New Zealand: A sheep station (and mussel lagniappe)

March 29, 2017 • 11:30 am

Yesterday Don MacKay and I were invited to a “sheep station” (the word “ranch” isn’t used here) to tag along with a bunch of American wine buyers visiting New Zealand to sample the local sauvignon blancs and pinots. Don and his wife Karen are long-time friends of the station’s owners, Paul and Muff Newton, and the Newton’s big station, which goes way up into the hills, is called Kaituna Ridges. While the link says it has 5000 Romney sheep, it’s more like 8000 after lambing season. There are about three sheep for every person in New Zealand (about 4 million people).

The wine buyers were given a visit to the station as lagniappe (and, I suppose, to give them a taste of local culture in hopes that they’d buy more wine!), but we were allowed to see the demonstrations too and even have tea and scones. It was two hours or so of great fun.

Here’s part of the station. Paul and Muff’s property, and the areas grazed by their Romney sheep, go way up into the hills. The anmals roam freely, eating the grass, and are collected by using a combination of a four-wheeled motorcycle and a passel of working sheepdogs.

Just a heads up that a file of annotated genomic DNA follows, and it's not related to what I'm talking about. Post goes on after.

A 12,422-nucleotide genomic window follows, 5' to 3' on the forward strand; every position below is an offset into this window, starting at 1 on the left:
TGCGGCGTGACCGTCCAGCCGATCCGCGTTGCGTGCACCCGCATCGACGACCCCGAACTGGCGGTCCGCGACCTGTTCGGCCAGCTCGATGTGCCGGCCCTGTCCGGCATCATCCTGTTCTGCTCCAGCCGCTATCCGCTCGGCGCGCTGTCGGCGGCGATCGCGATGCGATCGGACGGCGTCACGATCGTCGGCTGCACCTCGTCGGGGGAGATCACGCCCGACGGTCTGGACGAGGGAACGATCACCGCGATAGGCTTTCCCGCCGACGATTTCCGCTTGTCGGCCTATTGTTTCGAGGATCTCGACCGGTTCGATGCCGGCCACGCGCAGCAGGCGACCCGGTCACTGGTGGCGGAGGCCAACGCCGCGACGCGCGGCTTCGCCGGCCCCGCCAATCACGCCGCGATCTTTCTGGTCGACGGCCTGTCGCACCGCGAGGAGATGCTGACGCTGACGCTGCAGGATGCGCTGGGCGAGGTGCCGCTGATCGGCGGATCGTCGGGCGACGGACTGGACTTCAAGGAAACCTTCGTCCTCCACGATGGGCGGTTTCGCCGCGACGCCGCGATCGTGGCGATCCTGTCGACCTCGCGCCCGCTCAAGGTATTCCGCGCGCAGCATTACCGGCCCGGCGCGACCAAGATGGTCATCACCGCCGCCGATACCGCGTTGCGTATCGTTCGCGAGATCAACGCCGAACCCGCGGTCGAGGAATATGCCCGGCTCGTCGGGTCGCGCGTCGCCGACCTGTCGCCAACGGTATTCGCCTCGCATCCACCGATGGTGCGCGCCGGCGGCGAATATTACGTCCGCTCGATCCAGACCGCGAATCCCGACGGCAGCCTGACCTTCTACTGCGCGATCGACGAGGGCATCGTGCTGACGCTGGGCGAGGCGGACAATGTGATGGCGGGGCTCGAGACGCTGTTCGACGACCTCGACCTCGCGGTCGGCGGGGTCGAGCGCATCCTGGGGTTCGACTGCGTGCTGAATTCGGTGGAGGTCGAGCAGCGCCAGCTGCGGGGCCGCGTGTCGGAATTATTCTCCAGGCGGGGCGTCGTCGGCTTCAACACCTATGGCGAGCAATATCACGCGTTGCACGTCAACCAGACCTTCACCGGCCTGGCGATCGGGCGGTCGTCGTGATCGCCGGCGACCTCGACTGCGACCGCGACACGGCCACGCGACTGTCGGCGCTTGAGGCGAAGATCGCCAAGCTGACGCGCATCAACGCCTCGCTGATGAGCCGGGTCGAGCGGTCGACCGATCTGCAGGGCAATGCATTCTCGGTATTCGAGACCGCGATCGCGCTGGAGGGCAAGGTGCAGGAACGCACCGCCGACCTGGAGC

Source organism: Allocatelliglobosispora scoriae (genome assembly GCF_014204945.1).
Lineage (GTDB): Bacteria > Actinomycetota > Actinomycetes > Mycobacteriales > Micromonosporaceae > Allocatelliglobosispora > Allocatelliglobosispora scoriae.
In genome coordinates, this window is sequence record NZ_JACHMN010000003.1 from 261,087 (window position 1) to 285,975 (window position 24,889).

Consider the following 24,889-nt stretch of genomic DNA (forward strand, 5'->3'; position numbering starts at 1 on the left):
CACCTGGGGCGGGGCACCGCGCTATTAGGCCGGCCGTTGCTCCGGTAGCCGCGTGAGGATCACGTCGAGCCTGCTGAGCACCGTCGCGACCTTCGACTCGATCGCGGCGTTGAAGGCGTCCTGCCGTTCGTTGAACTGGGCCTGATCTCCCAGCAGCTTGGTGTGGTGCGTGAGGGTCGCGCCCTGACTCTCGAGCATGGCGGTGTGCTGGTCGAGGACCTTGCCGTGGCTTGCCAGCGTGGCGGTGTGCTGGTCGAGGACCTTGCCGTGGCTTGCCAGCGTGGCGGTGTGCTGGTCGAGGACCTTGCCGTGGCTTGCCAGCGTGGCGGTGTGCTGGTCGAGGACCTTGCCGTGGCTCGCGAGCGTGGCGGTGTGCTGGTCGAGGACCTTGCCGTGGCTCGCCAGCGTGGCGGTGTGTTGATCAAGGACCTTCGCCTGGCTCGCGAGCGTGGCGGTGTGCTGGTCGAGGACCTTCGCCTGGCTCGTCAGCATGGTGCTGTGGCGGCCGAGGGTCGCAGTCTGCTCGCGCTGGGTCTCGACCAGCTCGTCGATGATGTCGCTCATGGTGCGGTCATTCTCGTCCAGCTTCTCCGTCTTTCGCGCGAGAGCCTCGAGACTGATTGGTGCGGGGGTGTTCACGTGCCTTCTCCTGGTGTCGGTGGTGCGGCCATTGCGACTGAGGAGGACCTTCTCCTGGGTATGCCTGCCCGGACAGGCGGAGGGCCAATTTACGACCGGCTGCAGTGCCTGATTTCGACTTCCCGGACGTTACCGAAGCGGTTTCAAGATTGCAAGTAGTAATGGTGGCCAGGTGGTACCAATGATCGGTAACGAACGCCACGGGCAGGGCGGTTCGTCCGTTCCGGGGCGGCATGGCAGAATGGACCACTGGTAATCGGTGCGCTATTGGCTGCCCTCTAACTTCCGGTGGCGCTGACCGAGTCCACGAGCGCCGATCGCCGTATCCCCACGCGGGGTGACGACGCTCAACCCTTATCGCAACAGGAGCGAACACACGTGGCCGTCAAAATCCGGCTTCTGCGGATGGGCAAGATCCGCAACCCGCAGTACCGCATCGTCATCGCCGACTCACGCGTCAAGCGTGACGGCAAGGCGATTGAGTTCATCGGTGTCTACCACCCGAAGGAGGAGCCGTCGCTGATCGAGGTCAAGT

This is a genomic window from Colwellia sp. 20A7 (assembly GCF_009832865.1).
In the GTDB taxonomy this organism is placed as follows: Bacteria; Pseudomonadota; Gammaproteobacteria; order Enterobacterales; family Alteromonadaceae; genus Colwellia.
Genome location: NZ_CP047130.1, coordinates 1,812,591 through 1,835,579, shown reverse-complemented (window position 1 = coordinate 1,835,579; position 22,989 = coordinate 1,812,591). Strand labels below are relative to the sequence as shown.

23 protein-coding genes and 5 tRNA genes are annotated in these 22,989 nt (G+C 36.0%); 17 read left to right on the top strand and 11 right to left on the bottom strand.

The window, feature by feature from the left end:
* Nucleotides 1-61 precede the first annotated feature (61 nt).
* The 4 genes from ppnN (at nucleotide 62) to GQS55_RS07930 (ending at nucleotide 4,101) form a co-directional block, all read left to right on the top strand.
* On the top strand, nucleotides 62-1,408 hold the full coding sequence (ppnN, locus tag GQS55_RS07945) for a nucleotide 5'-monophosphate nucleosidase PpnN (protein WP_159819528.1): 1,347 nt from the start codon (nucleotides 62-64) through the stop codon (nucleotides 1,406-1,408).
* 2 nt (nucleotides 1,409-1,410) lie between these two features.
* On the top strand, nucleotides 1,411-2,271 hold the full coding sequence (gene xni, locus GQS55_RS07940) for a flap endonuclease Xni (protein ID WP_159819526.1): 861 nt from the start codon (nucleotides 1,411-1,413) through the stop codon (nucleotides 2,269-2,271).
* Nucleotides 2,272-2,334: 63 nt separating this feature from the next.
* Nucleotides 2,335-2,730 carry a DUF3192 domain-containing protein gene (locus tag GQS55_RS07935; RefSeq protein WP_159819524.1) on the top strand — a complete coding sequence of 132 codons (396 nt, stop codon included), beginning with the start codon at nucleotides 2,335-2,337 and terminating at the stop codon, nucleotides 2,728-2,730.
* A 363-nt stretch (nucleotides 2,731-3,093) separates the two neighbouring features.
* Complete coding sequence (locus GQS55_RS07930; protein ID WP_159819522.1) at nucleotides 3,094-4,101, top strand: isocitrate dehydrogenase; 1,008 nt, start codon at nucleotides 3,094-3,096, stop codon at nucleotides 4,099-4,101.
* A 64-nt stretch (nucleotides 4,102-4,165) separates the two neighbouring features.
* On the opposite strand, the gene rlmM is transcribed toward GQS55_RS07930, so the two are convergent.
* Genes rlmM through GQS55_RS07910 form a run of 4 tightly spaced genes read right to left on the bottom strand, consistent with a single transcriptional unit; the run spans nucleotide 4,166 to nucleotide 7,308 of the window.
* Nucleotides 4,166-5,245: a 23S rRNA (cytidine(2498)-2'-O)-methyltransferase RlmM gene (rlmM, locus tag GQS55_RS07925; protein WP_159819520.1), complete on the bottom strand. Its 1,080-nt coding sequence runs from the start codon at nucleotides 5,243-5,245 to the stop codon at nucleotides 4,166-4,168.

It was warm yesterday, and sheep congregated in the shade:

There are about a half-dozen working dogs on the station. The black and white ones are the New Zealand equivalent of border collies: smart, active, and good at following whistled commands to round up sheep. Their legs are longer than border collies as they have to run long distances uphill, and have been bred for that. Care is taken not to overwork the dogs.

There are also a couple of larger brown dogs that not only chase the sheep, but are trained to bark, also on whistle command. The barking scares the bejeesus out of the sheep and make them run fast to the station or paddock. The combination of the barkers and “round-up” dogs make bringing the sheep in very efficient. And it has to be when you have 8,000 sheep!

Paul with one of his dogs, which he secured between his legs.